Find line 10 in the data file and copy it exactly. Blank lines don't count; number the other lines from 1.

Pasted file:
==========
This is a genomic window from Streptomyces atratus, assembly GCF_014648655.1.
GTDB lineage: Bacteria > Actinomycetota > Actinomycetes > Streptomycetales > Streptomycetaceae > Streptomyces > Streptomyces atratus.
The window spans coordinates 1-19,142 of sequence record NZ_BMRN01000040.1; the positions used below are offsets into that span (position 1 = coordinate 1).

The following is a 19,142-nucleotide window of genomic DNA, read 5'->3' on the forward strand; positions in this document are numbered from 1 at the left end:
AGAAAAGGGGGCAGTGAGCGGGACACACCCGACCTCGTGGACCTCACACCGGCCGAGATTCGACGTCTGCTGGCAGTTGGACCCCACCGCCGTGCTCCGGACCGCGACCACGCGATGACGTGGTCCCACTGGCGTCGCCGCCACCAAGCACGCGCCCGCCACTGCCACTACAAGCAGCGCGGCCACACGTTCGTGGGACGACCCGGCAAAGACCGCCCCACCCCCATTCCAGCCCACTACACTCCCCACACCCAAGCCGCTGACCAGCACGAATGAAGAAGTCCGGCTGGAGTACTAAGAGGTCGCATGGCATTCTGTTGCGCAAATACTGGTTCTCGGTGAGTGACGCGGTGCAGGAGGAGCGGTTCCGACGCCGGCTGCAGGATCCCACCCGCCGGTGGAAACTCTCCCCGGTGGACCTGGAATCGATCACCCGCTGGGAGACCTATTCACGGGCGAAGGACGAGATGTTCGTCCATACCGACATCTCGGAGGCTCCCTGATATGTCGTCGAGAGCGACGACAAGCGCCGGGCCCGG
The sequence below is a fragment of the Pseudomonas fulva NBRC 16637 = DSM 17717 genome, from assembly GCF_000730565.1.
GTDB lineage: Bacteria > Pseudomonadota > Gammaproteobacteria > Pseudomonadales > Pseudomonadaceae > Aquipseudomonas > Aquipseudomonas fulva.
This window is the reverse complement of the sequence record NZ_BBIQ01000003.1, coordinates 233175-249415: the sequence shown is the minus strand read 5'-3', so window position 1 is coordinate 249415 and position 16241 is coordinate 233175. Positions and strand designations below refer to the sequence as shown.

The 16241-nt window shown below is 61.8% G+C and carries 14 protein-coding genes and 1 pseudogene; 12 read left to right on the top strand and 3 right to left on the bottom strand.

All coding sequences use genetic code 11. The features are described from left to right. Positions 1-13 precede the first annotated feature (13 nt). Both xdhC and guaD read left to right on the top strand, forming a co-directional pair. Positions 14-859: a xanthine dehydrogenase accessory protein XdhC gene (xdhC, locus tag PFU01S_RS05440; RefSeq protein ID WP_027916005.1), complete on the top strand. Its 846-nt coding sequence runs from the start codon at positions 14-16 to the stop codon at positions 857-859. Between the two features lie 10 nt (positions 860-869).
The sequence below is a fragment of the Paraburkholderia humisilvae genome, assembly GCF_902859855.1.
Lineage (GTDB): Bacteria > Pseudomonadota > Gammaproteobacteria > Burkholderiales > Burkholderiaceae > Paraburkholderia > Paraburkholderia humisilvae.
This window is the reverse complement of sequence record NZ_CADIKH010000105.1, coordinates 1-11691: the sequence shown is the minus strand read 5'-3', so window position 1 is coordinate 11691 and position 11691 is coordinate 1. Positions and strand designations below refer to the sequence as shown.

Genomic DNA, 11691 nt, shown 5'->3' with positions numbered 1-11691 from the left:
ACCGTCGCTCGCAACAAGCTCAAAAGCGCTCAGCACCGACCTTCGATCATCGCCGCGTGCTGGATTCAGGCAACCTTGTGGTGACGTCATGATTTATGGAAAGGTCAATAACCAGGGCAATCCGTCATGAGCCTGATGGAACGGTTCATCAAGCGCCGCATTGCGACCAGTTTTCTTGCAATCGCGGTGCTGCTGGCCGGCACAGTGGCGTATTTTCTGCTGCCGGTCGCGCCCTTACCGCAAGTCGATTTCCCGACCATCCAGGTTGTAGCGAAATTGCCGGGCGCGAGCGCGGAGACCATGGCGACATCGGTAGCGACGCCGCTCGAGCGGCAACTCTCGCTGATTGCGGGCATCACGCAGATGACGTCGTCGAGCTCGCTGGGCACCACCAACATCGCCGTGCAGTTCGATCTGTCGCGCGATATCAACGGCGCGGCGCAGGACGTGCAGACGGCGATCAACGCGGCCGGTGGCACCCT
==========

All coding sequences use genetic code 11. The features are described from left to right. Positions 1-13 precede the first annotated feature (13 nt). Both xdhC and guaD read left to right on the top strand, forming a co-directional pair. Positions 14-859: a xanthine dehydrogenase accessory protein XdhC gene (xdhC, locus tag PFU01S_RS05440; RefSeq protein ID WP_027916005.1), complete on the top strand. Its 846-nt coding sequence runs from the start codon at positions 14-16 to the stop codon at positions 857-859. Between the two features lie 10 nt (positions 860-869).